I don't see this much as an issue in 2004, as its easily explained why Republicans would want to help Nader as everyone knows the ins and outs of the spoiler argument.

Last time I checked opensecrets.com Nader had about $300 in soft money, which was probably a situation much like this.
posted by skallas at 3:51 PM on October 27, 2000


Y'know, before today, it never occured to me what the consequences of pinning the MS onto NBC. Sucks to be stuck with NPRLinux
posted by rschram at 3:51 PM on October 27, 2000


On the other hand, Nader is going to be totally villified by the Democratic party. They are going to squelch him as much as possible in 2004. This is, potentially, ammunition in their attempt.
posted by capt.crackpipe at 4:02 PM on October 27, 2000


this is weird: when you click on the link now, it's a different article, but related still to soft money tv advertisments. WTF?
posted by palegirl at 4:17 PM on October 27, 2000


capt-- yes, we're already seeing the dems go nuts on Nader-- there's a great article today on commondreams about how fat-cat dems are terrified of Nader because he points out just how far they've come from actually caring about their fellow citizens to worrying about wine, cheese, and the stock market.
posted by s10pen at 4:18 PM on October 27, 2000


well, the old article is there, but there's another one on top of it. i find that really strange.
posted by palegirl at 4:18 PM on October 27, 2000


Yes, they are burying Nader near the bottom of the page to give him as little press as possible.
posted by snakey at 4:33 PM on October 27, 2000


Come on, this is nothing. It's no big deal.

If you're a Democrat, you've gotta hate and fear Nader, because he stands for everything your party has betrayed or failed to deliver on.

If you are Green then by keeping Gore out of the Whitehouse you might have a chance to start building a viable third party.

With some serious competition this may even help stop the Democrats shifting even further to the right, although i doubt it.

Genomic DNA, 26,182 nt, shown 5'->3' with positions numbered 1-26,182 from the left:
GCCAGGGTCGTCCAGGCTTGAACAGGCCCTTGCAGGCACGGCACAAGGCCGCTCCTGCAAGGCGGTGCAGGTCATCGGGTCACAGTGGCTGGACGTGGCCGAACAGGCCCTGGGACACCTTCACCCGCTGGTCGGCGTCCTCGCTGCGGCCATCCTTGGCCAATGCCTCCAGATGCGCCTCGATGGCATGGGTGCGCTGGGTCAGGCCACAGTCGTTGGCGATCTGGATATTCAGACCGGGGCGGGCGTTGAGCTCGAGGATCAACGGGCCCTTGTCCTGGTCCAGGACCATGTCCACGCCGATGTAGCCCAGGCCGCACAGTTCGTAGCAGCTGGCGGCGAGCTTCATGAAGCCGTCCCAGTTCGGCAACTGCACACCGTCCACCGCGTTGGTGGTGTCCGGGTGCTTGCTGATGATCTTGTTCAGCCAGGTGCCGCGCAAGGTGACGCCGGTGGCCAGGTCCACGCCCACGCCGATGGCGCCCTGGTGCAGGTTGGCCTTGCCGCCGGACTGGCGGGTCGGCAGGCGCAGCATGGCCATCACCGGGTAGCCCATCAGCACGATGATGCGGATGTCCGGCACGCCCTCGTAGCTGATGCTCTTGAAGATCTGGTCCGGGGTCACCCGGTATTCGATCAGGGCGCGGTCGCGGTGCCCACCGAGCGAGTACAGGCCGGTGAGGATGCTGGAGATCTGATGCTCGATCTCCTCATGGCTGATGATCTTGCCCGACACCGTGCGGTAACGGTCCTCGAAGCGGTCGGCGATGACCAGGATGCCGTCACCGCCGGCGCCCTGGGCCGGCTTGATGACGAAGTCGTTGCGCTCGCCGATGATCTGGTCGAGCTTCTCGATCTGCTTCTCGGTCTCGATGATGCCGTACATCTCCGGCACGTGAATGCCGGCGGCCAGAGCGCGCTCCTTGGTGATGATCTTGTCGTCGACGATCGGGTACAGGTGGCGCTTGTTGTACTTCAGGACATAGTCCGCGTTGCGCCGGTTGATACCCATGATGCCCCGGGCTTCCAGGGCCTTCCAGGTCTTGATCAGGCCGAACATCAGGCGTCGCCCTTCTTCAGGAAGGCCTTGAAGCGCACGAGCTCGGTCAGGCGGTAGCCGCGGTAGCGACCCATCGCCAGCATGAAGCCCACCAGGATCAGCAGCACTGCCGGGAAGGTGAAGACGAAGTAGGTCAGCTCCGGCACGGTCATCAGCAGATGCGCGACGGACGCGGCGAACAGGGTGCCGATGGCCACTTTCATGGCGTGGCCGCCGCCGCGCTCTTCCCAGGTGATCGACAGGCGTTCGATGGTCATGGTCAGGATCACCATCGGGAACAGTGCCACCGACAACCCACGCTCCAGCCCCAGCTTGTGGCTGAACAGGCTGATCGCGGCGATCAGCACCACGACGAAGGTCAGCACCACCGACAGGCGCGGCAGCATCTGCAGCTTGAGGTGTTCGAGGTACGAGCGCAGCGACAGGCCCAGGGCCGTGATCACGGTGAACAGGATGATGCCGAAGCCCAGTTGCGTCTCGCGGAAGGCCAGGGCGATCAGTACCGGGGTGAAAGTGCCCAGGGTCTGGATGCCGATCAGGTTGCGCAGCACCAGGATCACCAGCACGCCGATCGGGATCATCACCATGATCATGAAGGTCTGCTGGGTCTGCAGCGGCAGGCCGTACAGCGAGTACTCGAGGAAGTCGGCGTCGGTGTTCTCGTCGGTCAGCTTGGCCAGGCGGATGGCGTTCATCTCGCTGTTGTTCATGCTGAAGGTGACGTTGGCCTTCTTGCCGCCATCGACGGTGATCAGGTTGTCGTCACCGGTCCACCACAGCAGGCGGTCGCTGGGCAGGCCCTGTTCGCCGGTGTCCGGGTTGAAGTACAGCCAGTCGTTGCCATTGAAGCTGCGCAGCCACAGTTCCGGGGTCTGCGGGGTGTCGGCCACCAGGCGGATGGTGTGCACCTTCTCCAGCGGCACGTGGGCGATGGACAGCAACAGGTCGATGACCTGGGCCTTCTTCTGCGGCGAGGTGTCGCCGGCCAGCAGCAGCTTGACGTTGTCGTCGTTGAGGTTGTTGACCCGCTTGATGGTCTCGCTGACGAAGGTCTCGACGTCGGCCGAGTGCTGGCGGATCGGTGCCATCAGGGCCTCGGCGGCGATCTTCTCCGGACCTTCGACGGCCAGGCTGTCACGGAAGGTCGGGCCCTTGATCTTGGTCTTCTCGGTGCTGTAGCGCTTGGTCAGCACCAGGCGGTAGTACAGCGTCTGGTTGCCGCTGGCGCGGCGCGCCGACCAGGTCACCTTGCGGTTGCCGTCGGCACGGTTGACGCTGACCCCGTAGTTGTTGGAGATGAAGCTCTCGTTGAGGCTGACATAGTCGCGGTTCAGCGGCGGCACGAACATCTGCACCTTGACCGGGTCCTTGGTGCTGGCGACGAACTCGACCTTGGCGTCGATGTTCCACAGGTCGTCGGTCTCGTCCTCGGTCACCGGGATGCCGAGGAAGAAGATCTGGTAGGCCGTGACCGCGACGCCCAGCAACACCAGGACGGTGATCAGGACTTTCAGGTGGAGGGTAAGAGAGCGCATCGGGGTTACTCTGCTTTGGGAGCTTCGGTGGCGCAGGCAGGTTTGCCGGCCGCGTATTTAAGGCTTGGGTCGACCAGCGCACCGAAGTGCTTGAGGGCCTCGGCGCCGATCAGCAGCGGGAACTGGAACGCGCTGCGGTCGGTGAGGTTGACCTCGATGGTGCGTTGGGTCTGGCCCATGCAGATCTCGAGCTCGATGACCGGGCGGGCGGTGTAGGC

Finally, this is only a Presidential election, you should really be more concerned about who get to control Congress next time. For the Greens to be effective, they need to try to capture the balance of power.

Leave the baggage behind. Gore is simply not worth the agony.

posted by lagado at 4:44 PM on October 27, 2000


You know, you are absolutely right. Nader voters ARE the balance of power in this race, and suddenly, some of his issues are actually seeing the light of day.
posted by snakey at 4:46 PM on October 27, 2000


From a really long stream of consciousness style interview with Tom Tomorrow:

...if Richard Nixon were running today, were starting out as a politician today, he'd be perfectly at home [as a Democrat]. Actually he'd be a little too leftwing for the Democratic Party with his wage and price controls, and his plan for actual national health care.

It’s true. Nixon was talking about universal health care long before anyone else. God damn liberals!
posted by capt.crackpipe at 5:14 PM on October 27, 2000


Also, he was an better environmentalist than Gore.
posted by lagado at 5:27 PM on October 27, 2000


If you're a Democrat, you've gotta hate and fear Nader, because he stands for everything your party has betrayed or failed to deliver on.

As someone who usually votes Democrat, I've gone from being generally supportive of Nader's candidacy to strongly opposed. The campaign he is running is too misguided to accomplish anything other than the defeat of Al Gore. If he was serious about building a viable third party, he would be campaigning hardest in states where Bush is assured of victory, shooting for 10 or even 15 percent of the vote nationally. He also would be working to bring minorities, gays and feminists into the Green Party. I just don't see any of that happening. As far as I know, the Greens won't even take a single seat in the House of Representatives this year. The Nader candidacy strikes me as the same pointless feel-good gesture as the Perot vote I cast in 1992. All that amounted to was millions in government-funded airtime this year for an unreconstructed bigot.
posted by rcade at 5:28 PM on October 27, 2000


I'm really glad this is happening. More and more people are paying attention and seeing firt-hand how corrput the system is and how the media is actually providing a dis-service to us.

posted by black8 at 5:33 PM on October 27, 2000


Do you really think that a significant number of people who didn't believe that before have come to believe it now because of Nader's campaign?